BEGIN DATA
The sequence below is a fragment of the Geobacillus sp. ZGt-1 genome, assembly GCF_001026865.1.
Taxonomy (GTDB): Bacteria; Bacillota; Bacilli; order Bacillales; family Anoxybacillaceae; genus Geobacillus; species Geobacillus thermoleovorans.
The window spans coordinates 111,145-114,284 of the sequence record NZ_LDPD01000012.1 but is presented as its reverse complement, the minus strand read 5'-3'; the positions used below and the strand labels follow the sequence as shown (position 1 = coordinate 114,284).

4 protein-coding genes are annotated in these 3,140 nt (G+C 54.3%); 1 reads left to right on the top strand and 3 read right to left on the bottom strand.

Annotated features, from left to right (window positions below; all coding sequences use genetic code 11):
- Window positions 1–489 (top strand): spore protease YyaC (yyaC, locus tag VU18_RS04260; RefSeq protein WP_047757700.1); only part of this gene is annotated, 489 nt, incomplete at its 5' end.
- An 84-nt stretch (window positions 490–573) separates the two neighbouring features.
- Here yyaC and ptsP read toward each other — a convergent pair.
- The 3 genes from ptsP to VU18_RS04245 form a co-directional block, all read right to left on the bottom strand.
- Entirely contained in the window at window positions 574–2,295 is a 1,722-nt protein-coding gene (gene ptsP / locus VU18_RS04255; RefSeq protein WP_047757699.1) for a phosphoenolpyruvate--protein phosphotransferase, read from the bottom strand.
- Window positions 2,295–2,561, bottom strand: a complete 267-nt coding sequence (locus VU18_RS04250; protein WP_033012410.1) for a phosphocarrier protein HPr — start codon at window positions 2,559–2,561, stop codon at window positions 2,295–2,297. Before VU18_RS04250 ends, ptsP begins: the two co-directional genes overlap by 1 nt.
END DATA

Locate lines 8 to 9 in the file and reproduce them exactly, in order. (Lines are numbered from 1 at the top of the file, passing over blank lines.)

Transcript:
- Here yyaC and ptsP read toward each other — a convergent pair.
- The 3 genes from ptsP to VU18_RS04245 form a co-directional block, all read right to left on the bottom strand.